When a plaintiff initially files with the EEOC, and her charge is also covered by a state or local law, the EEOC will retain the charge for processing the file but will file dual charges with the pertinent FEPA. "Fair Employment Practices Agencies (FEPAs) and Dual Filing, " U.S. Equal Employment Opportunity Commission, last visited June 7, 2013, This dual filing system seeks to protect plaintiffs' rights under both federal and state or local law without creating additional administrative barriers. See id.

Petco relies on Collier v. Turner Indus. Group, LLC to support its theory that, "filing a charge with the EEOC does not satisfy th[e] condition precedent" for IHRC claims. Dkt. 4 at 6. Collier is distinguishable from the facts of this case. The plaintiff in Collier filed dual charges with the EEOC and the Louisiana Human Rights Commission. 797 F.Supp.2d 1029, 1038 (D. Idaho 2011). The condition precedent required by the Idaho Human Rights Act was not met because the IHRC was not identified by the plaintiff as the applicable FEPA and thus the EEOC did not file a dual charge with the IHRC. See id. at 1047.

In the immediate case, when Folk filed her complaint with the EEOC she correctly listed the IHRC as the applicable FEPA for the claim. The EEOC form Folk signed specifically states that the complaint would be "filed with both the EEOC and the State or local Agency." Dkt. 4, Exhibit A at 5. When the EEOC processed Folk's complaint and granted Folk the right to sue, Folk met the condition precedent of seeking administrative review before both federal and state agencies. The Court therefore has subject matter jurisdiction over Counts Five, Six, and Eight and must deny the motion dismiss these claims.


Federal Rule of Civil Procedure 8(a)(2) requires only "a short and plain statement of the claim showing that the pleader is entitled to relief, " in order to "give the defendant fair notice of what the... claim is and the grounds upon which it rests." Bell Atlantic Corp. v. Twombly, 550 U.S. 544, 555, 127 S.Ct. 1955, 1964 (2007). While a complaint attacked by a Rule 12(b)(6) motion to dismiss "does not need detailed factual allegations, " it must set forth "more than labels and conclusions, and a formulaic recitation of the elements of a cause of action will not do." Id. at 555. To survive a motion to dismiss, a complaint must contain sufficient factual matter, accepted as true, to "state a claim to relief that is plausible on its face." Id. at 570. A claim has facial plausibility when the plaintiff pleads factual content that allows the court to draw the reasonable inference that the defendant is liable for the misconduct alleged. Id. at 556. The plausibility standard is not akin to a "probability requirement, " but it asks for more than a sheer possibility that a defendant has acted unlawfully. Id. Where a complaint pleads facts that are "merely consistent with" a defendant's liability, it "stops short of the line between possibility and plausibility of entitlement to relief.'" Id. at 557.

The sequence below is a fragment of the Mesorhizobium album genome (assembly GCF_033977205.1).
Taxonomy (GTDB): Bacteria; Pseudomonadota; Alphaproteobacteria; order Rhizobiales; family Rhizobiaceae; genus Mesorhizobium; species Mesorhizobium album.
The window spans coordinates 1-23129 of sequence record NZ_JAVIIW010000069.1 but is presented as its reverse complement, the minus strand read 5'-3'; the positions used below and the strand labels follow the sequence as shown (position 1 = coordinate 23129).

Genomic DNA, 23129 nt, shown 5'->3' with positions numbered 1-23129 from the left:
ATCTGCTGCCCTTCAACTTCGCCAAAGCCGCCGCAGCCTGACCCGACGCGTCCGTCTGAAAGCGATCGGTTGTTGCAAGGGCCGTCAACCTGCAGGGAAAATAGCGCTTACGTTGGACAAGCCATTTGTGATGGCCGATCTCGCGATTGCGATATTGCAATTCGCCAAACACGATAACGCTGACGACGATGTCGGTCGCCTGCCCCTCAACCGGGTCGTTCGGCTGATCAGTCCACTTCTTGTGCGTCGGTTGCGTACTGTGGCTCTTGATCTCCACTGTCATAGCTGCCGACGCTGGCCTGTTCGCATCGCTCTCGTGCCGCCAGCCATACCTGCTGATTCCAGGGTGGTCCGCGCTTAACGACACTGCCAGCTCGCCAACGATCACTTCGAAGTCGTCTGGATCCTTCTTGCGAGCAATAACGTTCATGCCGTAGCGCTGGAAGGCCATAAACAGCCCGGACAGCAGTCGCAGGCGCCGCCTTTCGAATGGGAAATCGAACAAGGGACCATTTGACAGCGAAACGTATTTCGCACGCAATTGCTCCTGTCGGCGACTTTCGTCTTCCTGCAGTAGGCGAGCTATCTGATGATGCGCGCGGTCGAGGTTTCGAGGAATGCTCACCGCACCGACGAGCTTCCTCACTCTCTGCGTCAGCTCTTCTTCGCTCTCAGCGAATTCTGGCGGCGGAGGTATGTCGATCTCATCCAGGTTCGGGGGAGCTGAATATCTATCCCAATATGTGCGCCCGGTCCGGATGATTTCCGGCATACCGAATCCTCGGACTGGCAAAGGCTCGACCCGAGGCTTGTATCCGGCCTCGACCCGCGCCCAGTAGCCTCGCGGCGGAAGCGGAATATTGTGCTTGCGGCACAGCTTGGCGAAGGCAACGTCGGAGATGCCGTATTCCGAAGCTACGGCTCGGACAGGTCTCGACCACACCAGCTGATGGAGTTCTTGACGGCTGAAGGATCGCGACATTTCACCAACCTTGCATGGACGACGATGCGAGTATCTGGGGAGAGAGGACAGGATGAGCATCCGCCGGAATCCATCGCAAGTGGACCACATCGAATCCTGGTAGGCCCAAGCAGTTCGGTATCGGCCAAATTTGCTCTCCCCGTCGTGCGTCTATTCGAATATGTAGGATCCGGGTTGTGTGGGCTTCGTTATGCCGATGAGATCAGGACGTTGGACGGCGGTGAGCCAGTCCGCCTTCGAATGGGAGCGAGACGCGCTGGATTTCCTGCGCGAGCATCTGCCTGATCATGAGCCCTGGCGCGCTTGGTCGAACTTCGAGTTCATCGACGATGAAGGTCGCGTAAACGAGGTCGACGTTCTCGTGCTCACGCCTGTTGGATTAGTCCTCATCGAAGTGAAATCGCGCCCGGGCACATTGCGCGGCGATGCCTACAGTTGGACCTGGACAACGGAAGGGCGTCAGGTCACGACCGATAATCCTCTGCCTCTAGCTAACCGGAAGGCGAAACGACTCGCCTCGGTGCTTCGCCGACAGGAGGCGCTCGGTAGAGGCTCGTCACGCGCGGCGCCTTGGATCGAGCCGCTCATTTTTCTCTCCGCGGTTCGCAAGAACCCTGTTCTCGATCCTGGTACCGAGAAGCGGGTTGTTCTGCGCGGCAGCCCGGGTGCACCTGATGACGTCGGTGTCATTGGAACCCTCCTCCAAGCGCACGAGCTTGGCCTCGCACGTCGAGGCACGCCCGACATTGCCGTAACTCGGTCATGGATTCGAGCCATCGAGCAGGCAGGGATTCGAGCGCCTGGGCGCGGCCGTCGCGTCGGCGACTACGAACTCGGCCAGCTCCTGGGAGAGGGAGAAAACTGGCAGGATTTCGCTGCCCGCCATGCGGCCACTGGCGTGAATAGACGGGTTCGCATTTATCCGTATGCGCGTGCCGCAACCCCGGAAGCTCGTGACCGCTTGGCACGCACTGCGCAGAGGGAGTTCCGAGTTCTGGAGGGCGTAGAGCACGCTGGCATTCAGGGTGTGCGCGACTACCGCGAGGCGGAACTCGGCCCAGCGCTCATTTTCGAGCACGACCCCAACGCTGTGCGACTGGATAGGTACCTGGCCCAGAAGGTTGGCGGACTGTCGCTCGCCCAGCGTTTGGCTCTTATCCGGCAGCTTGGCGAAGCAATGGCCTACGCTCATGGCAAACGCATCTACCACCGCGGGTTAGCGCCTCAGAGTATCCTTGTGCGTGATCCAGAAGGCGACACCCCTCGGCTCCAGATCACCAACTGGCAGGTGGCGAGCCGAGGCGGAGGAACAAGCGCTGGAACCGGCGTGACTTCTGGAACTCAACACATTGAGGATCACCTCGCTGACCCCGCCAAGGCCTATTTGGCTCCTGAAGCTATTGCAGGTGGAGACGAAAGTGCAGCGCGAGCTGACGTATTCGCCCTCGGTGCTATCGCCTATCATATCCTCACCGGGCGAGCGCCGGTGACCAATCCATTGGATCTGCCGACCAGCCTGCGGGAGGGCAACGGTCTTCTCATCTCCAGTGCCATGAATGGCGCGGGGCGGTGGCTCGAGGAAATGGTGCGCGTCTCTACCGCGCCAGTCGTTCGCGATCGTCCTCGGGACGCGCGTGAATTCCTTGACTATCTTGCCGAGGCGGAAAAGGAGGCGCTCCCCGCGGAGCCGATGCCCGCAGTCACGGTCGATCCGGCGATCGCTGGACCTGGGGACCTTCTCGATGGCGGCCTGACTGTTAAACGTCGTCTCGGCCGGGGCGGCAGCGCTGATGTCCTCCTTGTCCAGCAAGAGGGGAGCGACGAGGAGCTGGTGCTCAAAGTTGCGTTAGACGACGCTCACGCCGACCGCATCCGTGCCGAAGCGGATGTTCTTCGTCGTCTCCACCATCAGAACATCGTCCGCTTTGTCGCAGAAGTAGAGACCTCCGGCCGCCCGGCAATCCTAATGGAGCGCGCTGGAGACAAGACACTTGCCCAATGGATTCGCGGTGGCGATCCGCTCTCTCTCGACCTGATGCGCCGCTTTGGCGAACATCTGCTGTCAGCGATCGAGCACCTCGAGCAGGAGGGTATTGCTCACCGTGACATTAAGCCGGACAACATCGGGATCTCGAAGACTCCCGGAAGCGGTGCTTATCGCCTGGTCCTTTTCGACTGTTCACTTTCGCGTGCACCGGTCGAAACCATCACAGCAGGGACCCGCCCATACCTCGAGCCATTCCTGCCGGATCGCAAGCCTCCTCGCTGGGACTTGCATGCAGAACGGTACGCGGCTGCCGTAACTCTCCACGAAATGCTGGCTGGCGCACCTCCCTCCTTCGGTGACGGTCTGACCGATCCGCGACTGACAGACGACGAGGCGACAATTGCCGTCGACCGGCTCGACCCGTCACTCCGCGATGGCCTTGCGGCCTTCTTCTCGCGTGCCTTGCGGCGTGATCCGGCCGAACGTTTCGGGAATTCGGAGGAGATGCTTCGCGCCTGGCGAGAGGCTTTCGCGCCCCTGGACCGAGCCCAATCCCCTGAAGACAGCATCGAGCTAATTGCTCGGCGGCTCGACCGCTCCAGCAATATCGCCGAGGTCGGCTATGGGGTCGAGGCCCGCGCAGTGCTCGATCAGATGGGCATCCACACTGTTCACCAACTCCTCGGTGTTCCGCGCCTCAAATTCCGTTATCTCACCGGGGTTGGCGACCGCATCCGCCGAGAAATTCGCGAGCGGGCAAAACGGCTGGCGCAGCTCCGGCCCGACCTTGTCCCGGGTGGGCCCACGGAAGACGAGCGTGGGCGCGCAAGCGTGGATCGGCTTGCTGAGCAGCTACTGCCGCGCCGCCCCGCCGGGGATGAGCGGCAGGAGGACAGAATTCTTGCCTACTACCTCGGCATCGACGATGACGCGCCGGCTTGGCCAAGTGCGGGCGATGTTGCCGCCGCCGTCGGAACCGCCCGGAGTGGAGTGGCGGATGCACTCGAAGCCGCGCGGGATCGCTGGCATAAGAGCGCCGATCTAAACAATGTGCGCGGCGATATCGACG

The Supreme Court identified two "working principles" that underlie Twombly in Ashcroft v. Iqbal, 556 U.S. 662, 678 (2009). First, the court need not accept as true, legal conclusions that are couched as factual allegations. Id. Rule 8 does not "unlock the doors of discovery for a plaintiff armed with nothing more than conclusions." Id. at 678-79. Second, to survive a motion to dismiss, a complaint must state a plausible claim for relief. Id. at 679. "Determining whether a complaint states a plausible claim for relief will... be a context-specific task that requires the reviewing court to draw on its judicial experience and common sense." Id.

Providing too much in the complaint may also be fatal to a plaintiff. Dismissal may be appropriate when the plaintiff has included sufficient allegations disclosing some absolute defense or bar to recovery. See Weisbuch v. County of L.A., 119 F.3d 778, 783, n. 1 (9th Cir. 1997) (stating that "[i]f the pleadings establish facts compelling a decision one way, that is as good as if depositions and other... evidence on summary judgment establishes the identical facts").